It was once a common occurrence for white singers to re-record the work of Black musicians, oftentimes without crediting them. Cue Rock and Roll legend Little Richard’s regularly-spouted rant on how he “wrote it then Pat Boone stole it.” If you don't know who Pat Boone is, consider yourself lucky that you haven't heard his version of “Tutti Frutti.” Slowly, but surely, however, the musical tide began to change and it was the Black artists turning mediocre sounding tunes by white singers into smash hits.
Here are nine songs by white singers that Black singers snatched, re-recorded and completely owned.
Boyz II Men’s highly-anticipated sophomore album, II, launched those four guys from Philly into the pop stratosphere with mega chart-topping hits “I’ll Make Love to You” and “On Bended Knee.” Nestled toward the end of the album is a remake of The Beatles’ 1965 U.S. number one hit, “Yesterday.” The original version was sung by Paul McCartney backed primarily by an acoustic guitar. Boyz II Men, however, used the song as an opportunity to return to their acapella roots, creating music through harmonizing and bass vocal drops. While their version was never released as a single, it’s not far-fetched to say that they totally owned the tune.
Lean in because this one will blow your mind — Luther Vandross is not the original singer of “Superstar.” The song was first recorded in 1971 by The Carpenters, a popular soft rock/easy listening brother and sister duo from California. But as with everything Vandross touched, “Superstar” immediately became his. Released in 1983 on his Busy Body album, Vandross recorded the song as a soulfully smooth medley fused with Stevie Wonder’s (later Aretha Franklin’s) “Until You Come Back to Me (That’s What I’m Gonna Do)." His version reached number five on the U.S. R&B charts and landed on the Billboard Hot 100.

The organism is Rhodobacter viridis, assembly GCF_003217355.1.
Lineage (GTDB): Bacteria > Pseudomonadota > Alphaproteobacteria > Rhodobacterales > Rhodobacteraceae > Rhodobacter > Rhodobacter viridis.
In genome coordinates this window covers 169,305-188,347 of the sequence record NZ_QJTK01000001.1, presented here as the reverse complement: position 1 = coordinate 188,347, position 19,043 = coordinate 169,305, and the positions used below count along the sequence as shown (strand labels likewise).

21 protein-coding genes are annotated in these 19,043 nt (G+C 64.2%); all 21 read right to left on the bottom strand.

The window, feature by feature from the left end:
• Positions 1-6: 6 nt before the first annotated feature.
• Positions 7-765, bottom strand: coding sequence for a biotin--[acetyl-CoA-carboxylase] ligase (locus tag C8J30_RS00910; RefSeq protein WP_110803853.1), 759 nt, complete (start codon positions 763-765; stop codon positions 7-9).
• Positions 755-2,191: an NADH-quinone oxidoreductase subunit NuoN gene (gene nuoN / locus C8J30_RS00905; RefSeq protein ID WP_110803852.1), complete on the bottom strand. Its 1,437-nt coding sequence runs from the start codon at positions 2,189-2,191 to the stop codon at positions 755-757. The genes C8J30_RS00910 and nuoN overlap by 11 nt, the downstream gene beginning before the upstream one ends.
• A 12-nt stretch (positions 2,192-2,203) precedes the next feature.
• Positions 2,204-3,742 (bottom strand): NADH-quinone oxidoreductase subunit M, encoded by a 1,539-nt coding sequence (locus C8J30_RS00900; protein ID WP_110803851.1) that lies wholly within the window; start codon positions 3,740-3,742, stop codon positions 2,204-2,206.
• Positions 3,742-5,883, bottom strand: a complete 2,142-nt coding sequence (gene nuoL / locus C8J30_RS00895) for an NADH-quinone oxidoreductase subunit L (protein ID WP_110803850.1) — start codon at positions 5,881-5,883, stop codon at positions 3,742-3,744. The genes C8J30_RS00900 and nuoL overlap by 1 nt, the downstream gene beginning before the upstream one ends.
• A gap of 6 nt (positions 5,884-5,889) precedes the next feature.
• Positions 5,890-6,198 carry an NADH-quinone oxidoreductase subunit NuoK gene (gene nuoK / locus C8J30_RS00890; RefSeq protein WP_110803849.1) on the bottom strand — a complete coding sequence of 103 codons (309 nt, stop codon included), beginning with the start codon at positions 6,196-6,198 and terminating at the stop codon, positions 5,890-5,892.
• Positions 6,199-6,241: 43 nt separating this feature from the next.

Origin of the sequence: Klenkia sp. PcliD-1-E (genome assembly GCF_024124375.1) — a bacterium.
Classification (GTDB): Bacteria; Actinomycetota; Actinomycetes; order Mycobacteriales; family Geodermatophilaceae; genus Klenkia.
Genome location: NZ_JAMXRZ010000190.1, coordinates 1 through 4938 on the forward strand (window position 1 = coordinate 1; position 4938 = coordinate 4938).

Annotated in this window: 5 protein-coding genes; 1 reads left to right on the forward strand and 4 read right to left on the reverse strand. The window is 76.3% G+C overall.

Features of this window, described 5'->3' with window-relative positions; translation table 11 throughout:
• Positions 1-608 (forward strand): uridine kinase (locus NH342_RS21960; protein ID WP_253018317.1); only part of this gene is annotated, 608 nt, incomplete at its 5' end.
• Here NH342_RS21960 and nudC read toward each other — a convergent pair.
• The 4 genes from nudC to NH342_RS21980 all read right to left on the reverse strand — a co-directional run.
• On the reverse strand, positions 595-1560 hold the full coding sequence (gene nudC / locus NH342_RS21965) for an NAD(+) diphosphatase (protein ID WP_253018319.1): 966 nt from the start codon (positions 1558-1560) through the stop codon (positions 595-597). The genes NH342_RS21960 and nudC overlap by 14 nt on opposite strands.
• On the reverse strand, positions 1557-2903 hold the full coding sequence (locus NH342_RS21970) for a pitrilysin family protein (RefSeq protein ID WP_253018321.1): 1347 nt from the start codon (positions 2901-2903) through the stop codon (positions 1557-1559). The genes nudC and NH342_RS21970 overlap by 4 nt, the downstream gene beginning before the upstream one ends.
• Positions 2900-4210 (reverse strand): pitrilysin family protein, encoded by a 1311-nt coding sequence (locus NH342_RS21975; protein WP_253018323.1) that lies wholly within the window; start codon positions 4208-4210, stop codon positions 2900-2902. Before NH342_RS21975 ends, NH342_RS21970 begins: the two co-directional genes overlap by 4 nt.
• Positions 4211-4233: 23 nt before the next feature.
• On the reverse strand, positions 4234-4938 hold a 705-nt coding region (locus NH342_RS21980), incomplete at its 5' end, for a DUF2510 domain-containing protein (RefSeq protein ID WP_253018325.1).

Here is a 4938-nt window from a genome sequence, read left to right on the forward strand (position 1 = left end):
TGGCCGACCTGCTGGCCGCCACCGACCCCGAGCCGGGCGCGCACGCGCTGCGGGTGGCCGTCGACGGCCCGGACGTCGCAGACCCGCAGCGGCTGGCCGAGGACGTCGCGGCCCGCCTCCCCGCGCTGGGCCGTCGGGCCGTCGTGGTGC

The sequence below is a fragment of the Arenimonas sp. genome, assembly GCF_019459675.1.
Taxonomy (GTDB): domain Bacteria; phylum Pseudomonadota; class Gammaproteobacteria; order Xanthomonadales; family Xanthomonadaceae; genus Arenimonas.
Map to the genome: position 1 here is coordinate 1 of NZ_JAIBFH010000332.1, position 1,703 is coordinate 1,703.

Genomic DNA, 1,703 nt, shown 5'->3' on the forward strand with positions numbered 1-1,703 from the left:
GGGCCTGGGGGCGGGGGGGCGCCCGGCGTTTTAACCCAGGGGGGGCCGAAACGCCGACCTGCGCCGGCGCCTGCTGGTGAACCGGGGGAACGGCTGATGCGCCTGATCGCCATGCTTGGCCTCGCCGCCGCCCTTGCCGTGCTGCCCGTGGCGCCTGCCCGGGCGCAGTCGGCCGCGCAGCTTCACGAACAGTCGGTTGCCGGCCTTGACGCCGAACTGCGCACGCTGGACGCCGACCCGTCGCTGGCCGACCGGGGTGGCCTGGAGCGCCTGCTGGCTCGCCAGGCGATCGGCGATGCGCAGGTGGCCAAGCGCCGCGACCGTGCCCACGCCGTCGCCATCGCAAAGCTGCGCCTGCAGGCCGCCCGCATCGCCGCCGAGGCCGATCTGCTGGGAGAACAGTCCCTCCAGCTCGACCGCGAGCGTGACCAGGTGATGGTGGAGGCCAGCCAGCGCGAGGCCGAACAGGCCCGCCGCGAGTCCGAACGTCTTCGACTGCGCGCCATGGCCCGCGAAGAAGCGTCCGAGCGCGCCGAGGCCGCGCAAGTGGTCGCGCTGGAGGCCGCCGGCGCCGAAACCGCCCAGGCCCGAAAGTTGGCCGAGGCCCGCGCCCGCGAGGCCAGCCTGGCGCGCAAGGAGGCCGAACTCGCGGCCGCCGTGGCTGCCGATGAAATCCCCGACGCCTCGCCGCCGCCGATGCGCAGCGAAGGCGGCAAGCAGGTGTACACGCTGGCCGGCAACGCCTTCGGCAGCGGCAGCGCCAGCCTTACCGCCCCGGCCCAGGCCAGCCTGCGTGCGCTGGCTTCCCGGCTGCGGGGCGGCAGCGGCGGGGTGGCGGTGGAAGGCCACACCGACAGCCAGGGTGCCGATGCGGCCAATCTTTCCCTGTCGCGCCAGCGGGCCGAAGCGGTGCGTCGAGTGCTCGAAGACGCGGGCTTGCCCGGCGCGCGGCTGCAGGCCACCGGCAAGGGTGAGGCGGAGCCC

3. “Can't Take My Eyes Off Of You”
Originally recorded by Frankie Valli and released in 1967, the song was re-recorded by his fellow New Jersey native, Lauryn Hill for her debut solo album, The Miseducation of Lauryn Hill, in 1998. While Valli’s version isn’t as dry as some of the other songs on this list, Hill added some funky elements to her turn-of-the-century remake, thus owning the Black rights to the hit. According to her sound engineer, Hill, who had only just learned the song a few hours in advance of the recording, crafted her version while eight months pregnant and lying on the floor. It was never released as a single, yet it still somehow climbed to number two on the Billboard Rhythmic Songs chart.
4. “American Woman”
Lenny Kravitz is well known for the song “American Woman,” but as it turns out, his 1998 version is a remake of the 1970 song by Canadian band The Guess Who. Kravitz fine-tuned the instrumentation adding a harder head nod effect, officially classifying his version under the genre Psychedelic Soul, originated by Jimi Hendrix in the late ‘60s. While he admittedly dropped the original version’s guitar solo, Kravitz’s “American Woman” still earned him a Grammy for Best Male Rock Performance. It also landed at the top of a variety of rock and top 40 charts and peaked at number 49 on the Billboard Hot 100.
5. "Come Together"